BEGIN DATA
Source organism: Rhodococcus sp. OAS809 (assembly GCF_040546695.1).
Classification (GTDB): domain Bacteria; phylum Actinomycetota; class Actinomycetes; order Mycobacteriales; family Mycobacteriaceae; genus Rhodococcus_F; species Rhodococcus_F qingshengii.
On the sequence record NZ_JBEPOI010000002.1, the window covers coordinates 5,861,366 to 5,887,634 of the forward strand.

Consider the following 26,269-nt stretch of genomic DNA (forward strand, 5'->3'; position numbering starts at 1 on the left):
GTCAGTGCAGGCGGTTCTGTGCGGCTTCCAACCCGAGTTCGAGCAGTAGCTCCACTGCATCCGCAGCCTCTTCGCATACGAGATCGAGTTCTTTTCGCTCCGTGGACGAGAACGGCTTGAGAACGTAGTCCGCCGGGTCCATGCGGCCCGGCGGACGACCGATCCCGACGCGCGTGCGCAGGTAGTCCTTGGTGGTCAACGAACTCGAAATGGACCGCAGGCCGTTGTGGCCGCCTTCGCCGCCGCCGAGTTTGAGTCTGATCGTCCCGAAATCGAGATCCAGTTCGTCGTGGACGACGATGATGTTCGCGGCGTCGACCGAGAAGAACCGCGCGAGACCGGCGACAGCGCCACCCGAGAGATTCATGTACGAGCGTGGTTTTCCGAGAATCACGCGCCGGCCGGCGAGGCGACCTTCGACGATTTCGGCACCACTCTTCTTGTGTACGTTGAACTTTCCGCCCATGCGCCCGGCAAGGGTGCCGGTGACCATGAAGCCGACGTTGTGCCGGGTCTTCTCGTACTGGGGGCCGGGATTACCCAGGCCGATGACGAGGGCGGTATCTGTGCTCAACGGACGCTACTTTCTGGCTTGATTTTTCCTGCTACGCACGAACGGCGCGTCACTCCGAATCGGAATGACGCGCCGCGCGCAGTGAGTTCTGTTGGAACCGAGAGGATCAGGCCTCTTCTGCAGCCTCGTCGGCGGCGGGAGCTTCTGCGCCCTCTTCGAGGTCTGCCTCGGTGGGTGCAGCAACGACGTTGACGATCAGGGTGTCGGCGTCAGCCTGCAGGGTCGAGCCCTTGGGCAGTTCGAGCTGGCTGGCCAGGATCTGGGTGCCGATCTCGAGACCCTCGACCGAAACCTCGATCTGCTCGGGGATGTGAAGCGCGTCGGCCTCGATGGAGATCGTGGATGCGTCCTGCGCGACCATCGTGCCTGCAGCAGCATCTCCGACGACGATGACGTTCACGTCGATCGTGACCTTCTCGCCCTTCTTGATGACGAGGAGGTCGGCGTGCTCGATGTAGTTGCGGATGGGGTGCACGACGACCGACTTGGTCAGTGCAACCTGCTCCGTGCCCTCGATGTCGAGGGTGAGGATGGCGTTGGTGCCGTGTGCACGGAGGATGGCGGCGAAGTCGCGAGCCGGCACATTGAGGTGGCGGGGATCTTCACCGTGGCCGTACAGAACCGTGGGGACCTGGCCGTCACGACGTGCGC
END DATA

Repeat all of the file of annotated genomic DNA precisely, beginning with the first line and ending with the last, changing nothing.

Source organism: Rhodococcus sp. OAS809 (assembly GCF_040546695.1).
Classification (GTDB): domain Bacteria; phylum Actinomycetota; class Actinomycetes; order Mycobacteriales; family Mycobacteriaceae; genus Rhodococcus_F; species Rhodococcus_F qingshengii.
On the sequence record NZ_JBEPOI010000002.1, the window covers coordinates 5,861,366 to 5,887,634 of the forward strand.

Consider the following 26,269-nt stretch of genomic DNA (forward strand, 5'->3'; position numbering starts at 1 on the left):
GTCAGTGCAGGCGGTTCTGTGCGGCTTCCAACCCGAGTTCGAGCAGTAGCTCCACTGCATCCGCAGCCTCTTCGCATACGAGATCGAGTTCTTTTCGCTCCGTGGACGAGAACGGCTTGAGAACGTAGTCCGCCGGGTCCATGCGGCCCGGCGGACGACCGATCCCGACGCGCGTGCGCAGGTAGTCCTTGGTGGTCAACGAACTCGAAATGGACCGCAGGCCGTTGTGGCCGCCTTCGCCGCCGCCGAGTTTGAGTCTGATCGTCCCGAAATCGAGATCCAGTTCGTCGTGGACGACGATGATGTTCGCGGCGTCGACCGAGAAGAACCGCGCGAGACCGGCGACAGCGCCACCCGAGAGATTCATGTACGAGCGTGGTTTTCCGAGAATCACGCGCCGGCCGGCGAGGCGACCTTCGACGATTTCGGCACCACTCTTCTTGTGTACGTTGAACTTTCCGCCCATGCGCCCGGCAAGGGTGCCGGTGACCATGAAGCCGACGTTGTGCCGGGTCTTCTCGTACTGGGGGCCGGGATTACCCAGGCCGATGACGAGGGCGGTATCTGTGCTCAACGGACGCTACTTTCTGGCTTGATTTTTCCTGCTACGCACGAACGGCGCGTCACTCCGAATCGGAATGACGCGCCGCGCGCAGTGAGTTCTGTTGGAACCGAGAGGATCAGGCCTCTTCTGCAGCCTCGTCGGCGGCGGGAGCTTCTGCGCCCTCTTCGAGGTCTGCCTCGGTGGGTGCAGCAACGACGTTGACGATCAGGGTGTCGGCGTCAGCCTGCAGGGTCGAGCCCTTGGGCAGTTCGAGCTGGCTGGCCAGGATCTGGGTGCCGATCTCGAGACCCTCGACCGAAACCTCGATCTGCTCGGGGATGTGAAGCGCGTCGGCCTCGATGGAGATCGTGGATGCGTCCTGCGCGACCATCGTGCCTGCAGCAGCATCTCCGACGACGATGACGTTCACGTCGATCGTGACCTTCTCGCCCTTCTTGATGACGAGGAGGTCGGCGTGCTCGATGTAGTTGCGGATGGGGTGCACGACGACCGACTTGGTCAGTGCAACCTGCTCCGTGCCCTCGATGTCGAGGGTGAGGATGGCGTTGGTGCCGTGTGCACGGAGGATGGCGGCGAAGTCGCGAGCCGGCACATTGAGGTGGCGGGGATCTTCACCGTGGCCGTACAGAACCGTGGGGACCTGGCCGTCACGACGTGCGC